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Why AI Systems Can’t Patent Inventions …Yet

robot learning or solving problems on blackboard

Following a recent Intellectual Property Office (IPO) consultation, it has been decided that AI will not be allowed to patent inventions. 

What’s The Issue?

As highlighted by a legal battle dating back to 2018, some people believe that if AI systems invent something, they should be granted the status of being listed as the inventor in the patent for the invention. So for example, Stephen Thaler, creator of an AI system called Dabus (which invented a food container with enhanced insulation & stacking properties and an attention-grabbing flashing light for emergencies), listed Dabus as the creator of the inventions when patents were filed for them back in 2018. This led to a court case (and an appeal) where a UK panel ruled by a two-to-one that majority that an inventor must be a real human person under UK law, not an AI system. 

IPO Consultation Agrees With Court of Appeal’s Verdict

The recent IPO Consultation document (online) agrees that for AI-devised inventions, “we plan no change to UK patent law now. This is because most respondents felt that AI is not yet advanced enough to invent without human intervention.” Also, the IPO Consultation notes that, of the world’s countries, the “overwhelming majority, including the UK, restrict patent inventorship to natural persons” and that “UK patent applicants must name a human inventor or inventors. This was confirmed by the Court of Appeal.” 

However, Under Review

Although it has been decided that at the current time, in the UK, AI systems can’t be named in patents as the inventor, this view may change. For example, the IPO’s consultation document says that “we will keep this area of law under review to ensure that the UK patent system supports AI innovation and the use of AI in the UK” and that “we will seek to advance AI inventorship discussions internationally to support UK economic interests”. 

No Copyright Law Change For Computer-Generated Works (CGWs)

Computer-generated works (CGWs) are copyright works without a human author and are currently protected in UK copyright law. The IPO’s consultation document states that there is no evidence that protection for CGWs is harmful and that it plans no changes to the law for CGWs, although this law will be reviewed. 

Text And Data Mining (TDM) – Law To Change

TDM refers to using computational techniques to analyse large amounts of information to identify patterns, trends and other helpful information. TDM is used to train AI systems in journalism, marketing, business analytics and cultural heritage organisations. One of the main copyright issues with TDM is that, although factual data, trends, and concepts are not protected by copyright, they are often embedded in-copyright works. Also, some rights holders license their jobs to allow TDM, but others do not, and this can mean financial costs for people using data mining software.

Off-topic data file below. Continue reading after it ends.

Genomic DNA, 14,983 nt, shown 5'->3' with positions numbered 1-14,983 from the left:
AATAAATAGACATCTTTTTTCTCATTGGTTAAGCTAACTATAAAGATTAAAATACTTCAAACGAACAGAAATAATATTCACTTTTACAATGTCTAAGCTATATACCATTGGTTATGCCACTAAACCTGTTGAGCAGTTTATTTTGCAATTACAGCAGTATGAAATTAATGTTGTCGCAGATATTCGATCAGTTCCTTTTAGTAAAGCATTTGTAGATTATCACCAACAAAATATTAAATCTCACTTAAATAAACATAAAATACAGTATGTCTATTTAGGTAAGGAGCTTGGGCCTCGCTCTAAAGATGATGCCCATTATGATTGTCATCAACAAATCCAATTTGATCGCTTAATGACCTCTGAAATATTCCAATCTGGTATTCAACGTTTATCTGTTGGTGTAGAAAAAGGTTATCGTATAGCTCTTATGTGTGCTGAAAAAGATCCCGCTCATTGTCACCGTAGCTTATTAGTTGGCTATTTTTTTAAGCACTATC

The UK government is keen to make it easier for people to data mine copyright materials in order to support AI and wider innovation in the UK. Also, the IPO’s consultation revealed that the costs of licensing are high, and there are difficulties in obtaining licences (especially when many rights holders are involved). Therefore, the IPO has confirmed that it will introduce a new copyright and database exception, which allows TDM for any purpose. 

Actors Seek To Protect Livelihoods From AI

It is interesting also to note that, back in April 2021, the performing arts workers union ‘Equity’ launched a “Stop AI Stealing the Show” campaign, which called for changes in the copyright law to stop AI from using samples of an actors’ voices or faces to generate content such a deep fakes. Equity was (and still is) worried that current copyright laws make it too easy for AI systems to replace skilled professional performers in many different areas, including automated audiobooks and digital avatars. 

What Does This Mean For Your Business?

The fact that there is the need for an IPO Consultation of this kind about AI shows that it is making incursions into many areas. As it develops and improves, this will continue, hence the need to keep some of the copyright laws under review. Many skilled people in business will be aware of AI tools that can now be used to perform tasks that were part of their jobs before, and it is not surprising that Equity has been seeking more copyright protection against AI. The government clearly want to be seen as “the most pro-tech Government ever” and, as such, appears to be looking to change things in favour of AI where possible. However, there is an argument that AI and its applications are advancing too far ahead of regulation. For the moment, most countries, including the UK, still think that an AI system cannot, in reality, be the sole inventor of something as named on patents because human involvement is needed. Still, the rate at which AI is advancing and the fact that this law remains under review (in the UK) suggests that this view could change in the near future. 

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